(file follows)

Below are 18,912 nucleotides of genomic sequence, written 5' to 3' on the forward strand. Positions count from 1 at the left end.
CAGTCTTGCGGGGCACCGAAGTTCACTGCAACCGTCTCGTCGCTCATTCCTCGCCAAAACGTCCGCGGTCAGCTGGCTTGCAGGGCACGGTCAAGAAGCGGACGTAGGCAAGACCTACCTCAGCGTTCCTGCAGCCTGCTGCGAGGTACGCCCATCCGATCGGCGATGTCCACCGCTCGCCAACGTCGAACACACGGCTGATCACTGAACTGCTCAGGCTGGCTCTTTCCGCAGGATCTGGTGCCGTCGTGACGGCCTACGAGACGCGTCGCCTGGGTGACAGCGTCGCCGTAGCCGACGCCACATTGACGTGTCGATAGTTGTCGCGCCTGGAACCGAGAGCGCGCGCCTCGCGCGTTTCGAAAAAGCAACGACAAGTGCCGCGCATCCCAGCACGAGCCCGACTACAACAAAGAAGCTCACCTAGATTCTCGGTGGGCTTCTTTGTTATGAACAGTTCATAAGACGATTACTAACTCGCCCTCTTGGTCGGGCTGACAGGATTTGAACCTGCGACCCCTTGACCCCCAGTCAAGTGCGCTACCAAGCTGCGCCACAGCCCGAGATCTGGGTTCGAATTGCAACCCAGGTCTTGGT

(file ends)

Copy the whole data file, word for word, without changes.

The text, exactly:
Below are 18,912 nucleotides of genomic sequence, written 5' to 3' on the forward strand. Positions count from 1 at the left end.
CAGTCTTGCGGGGCACCGAAGTTCACTGCAACCGTCTCGTCGCTCATTCCTCGCCAAAACGTCCGCGGTCAGCTGGCTTGCAGGGCACGGTCAAGAAGCGGACGTAGGCAAGACCTACCTCAGCGTTCCTGCAGCCTGCTGCGAGGTACGCCCATCCGATCGGCGATGTCCACCGCTCGCCAACGTCGAACACACGGCTGATCACTGAACTGCTCAGGCTGGCTCTTTCCGCAGGATCTGGTGCCGTCGTGACGGCCTACGAGACGCGTCGCCTGGGTGACAGCGTCGCCGTAGCCGACGCCACATTGACGTGTCGATAGTTGTCGCGCCTGGAACCGAGAGCGCGCGCCTCGCGCGTTTCGAAAAAGCAACGACAAGTGCCGCGCATCCCAGCACGAGCCCGACTACAACAAAGAAGCTCACCTAGATTCTCGGTGGGCTTCTTTGTTATGAACAGTTCATAAGACGATTACTAACTCGCCCTCTTGGTCGGGCTGACAGGATTTGAACCTGCGACCCCTTGACCCCCAGTCAAGTGCGCTACCAAGCTGCGCCACAGCCCGAGATCTGGGTTCGAATTGCAACCCAGGTCTTGGT